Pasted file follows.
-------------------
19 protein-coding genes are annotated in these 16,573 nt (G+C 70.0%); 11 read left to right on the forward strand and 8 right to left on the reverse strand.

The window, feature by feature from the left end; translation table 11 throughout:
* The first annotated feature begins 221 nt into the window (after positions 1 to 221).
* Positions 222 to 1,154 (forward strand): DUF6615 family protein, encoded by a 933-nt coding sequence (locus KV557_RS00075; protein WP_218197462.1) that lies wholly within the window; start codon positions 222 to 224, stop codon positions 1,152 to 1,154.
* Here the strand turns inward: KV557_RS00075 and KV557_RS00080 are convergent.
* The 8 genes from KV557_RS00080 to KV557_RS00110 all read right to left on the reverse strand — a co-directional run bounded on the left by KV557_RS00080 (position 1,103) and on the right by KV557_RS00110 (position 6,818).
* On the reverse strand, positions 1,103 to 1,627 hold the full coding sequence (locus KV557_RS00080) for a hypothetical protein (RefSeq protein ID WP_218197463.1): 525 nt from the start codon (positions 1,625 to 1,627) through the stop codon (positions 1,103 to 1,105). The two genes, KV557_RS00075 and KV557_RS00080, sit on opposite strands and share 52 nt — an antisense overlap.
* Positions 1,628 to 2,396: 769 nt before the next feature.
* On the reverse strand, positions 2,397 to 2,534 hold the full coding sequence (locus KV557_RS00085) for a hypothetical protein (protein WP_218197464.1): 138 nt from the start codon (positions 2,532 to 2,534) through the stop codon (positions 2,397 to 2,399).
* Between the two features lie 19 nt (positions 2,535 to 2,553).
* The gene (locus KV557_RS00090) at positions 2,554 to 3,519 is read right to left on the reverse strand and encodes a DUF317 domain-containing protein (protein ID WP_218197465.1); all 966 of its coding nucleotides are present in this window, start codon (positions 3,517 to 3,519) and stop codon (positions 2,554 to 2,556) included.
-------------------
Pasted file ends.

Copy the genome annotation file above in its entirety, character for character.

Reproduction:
19 protein-coding genes are annotated in these 16,573 nt (G+C 70.0%); 11 read left to right on the forward strand and 8 right to left on the reverse strand.

The window, feature by feature from the left end; translation table 11 throughout:
* The first annotated feature begins 221 nt into the window (after positions 1 to 221).
* Positions 222 to 1,154 (forward strand): DUF6615 family protein, encoded by a 933-nt coding sequence (locus KV557_RS00075; protein WP_218197462.1) that lies wholly within the window; start codon positions 222 to 224, stop codon positions 1,152 to 1,154.
* Here the strand turns inward: KV557_RS00075 and KV557_RS00080 are convergent.
* The 8 genes from KV557_RS00080 to KV557_RS00110 all read right to left on the reverse strand — a co-directional run bounded on the left by KV557_RS00080 (position 1,103) and on the right by KV557_RS00110 (position 6,818).
* On the reverse strand, positions 1,103 to 1,627 hold the full coding sequence (locus KV557_RS00080) for a hypothetical protein (RefSeq protein ID WP_218197463.1): 525 nt from the start codon (positions 1,625 to 1,627) through the stop codon (positions 1,103 to 1,105). The two genes, KV557_RS00075 and KV557_RS00080, sit on opposite strands and share 52 nt — an antisense overlap.
* Positions 1,628 to 2,396: 769 nt before the next feature.
* On the reverse strand, positions 2,397 to 2,534 hold the full coding sequence (locus KV557_RS00085) for a hypothetical protein (protein WP_218197464.1): 138 nt from the start codon (positions 2,532 to 2,534) through the stop codon (positions 2,397 to 2,399).
* Between the two features lie 19 nt (positions 2,535 to 2,553).
* The gene (locus KV557_RS00090) at positions 2,554 to 3,519 is read right to left on the reverse strand and encodes a DUF317 domain-containing protein (protein ID WP_218197465.1); all 966 of its coding nucleotides are present in this window, start codon (positions 3,517 to 3,519) and stop codon (positions 2,554 to 2,556) included.